Recent research has found that millennials rarely pick up a lottery ticket—an issue for both lottery groups and state governments, which don’t see as much funding potential in fantasy sports, a more popular pastime among young adults.
As is frequently highlighted here, the shifting tastes of young adults, also called millennials, have a tendency to shake up the status quo.
One example of that comes from the traditional lottery system, an easy way for state and provincial governments to raise money for needs such as education and infrastructure. The problem is, millennials just aren’t buying into the jackpot—according to a recent Reuters report, a third of adults age 18 to 29 have played the lottery in the past year, a sharp contrast to every other demographic in the Gallup study the wire service highlighted. For people age 50 to 64, 61 percent said they played at least once.
It’s not just a problem in the U.S., either. A recent report by the Ontario Lottery and Gaming Corp. (OLG) found that just 7 percent of adults under age 35 play the lottery each week—far below the Canadian province’s average of 45 percent of the population. Part of the problem, the report stated, is that the lottery’s products are not sold in places where millennials tend to go.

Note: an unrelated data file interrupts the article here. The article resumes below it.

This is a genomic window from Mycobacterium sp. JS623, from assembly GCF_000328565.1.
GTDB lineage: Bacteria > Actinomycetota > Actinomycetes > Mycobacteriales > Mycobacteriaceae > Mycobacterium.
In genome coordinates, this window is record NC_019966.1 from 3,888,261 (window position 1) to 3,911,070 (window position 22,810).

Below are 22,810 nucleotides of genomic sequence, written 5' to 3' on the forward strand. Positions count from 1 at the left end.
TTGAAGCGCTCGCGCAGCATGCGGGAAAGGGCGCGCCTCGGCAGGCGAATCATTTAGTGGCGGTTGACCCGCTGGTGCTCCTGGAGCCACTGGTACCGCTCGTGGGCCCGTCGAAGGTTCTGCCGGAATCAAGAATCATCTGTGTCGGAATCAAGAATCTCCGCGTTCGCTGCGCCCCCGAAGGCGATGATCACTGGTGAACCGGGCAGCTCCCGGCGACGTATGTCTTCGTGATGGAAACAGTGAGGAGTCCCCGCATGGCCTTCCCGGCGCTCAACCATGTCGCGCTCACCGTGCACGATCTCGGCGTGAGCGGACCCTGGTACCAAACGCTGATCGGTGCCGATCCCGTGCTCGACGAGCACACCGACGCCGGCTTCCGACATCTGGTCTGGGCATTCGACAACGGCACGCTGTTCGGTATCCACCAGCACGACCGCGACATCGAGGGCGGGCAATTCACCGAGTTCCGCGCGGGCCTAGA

“The majority of Ontario adults under 35 years of age frequently visit supermarkets, big-box stores, and large retail locations where OLG products are not conveniently located or are currently not offered for sale,” the report stated, according to The Canadian Press.
But the issue may not be limited to the big-box store.
A recent report on gambling and tax revenue by the National Conference of State Legislatures (NCSL) notes that the problem isn’t unique to lotteries, but casinos as well. Simply, millennials are on the hunt for a different kind of challenge.
“It’s this kind of turf battle many casinos are fighting,” NCSL Policy Associate Jackson Brainerd wrote. “Increasingly, they battle for the same pool of gamblers, while the potential new pool of millennials gravitates toward more interactive games that require skill to play.”
What kind of skill are we talking? According to Brainerd, millennials are far more likely to gravitate toward fantasy sports, particularly football. Such sports, he writes, haven’t been treated as online gambling, and states have been quick to regulate them.
“In 2016 alone, 33 states had introduced measures to legalize the game, and, as of October, eight had enacted them,” Brainerd wrote. “The regulation of fantasy sports, however, seems unlikely to result in a windfall of new revenue.”
So where does that leave the lottery? The state-level organizations that help run the system, such as the Virginia Lottery, are taking steps to make it easier to do—for example, allowing debit card purchases. And the industry is curious to see if online lottery playing, currently banned at the federal level in the U.S., will be legalized. (In Canada, online lotteries are legal but have a limited impact on the bottom line, reports The Canadian Press.)
“The next generation of lottery players grew up with technology and approach making purchases and playing games differently,” Virginia Lottery Executive Director Paula Otto told Reuters.
The experience factor may also be at play. Rose Hudson, president of the North American Association of State and Provincial Lotteries, suggests that many lottery officials want to make winning about more than just money—perhaps tying it to an event.
“They want an experience, not just a prize,” Hudson told Reuters.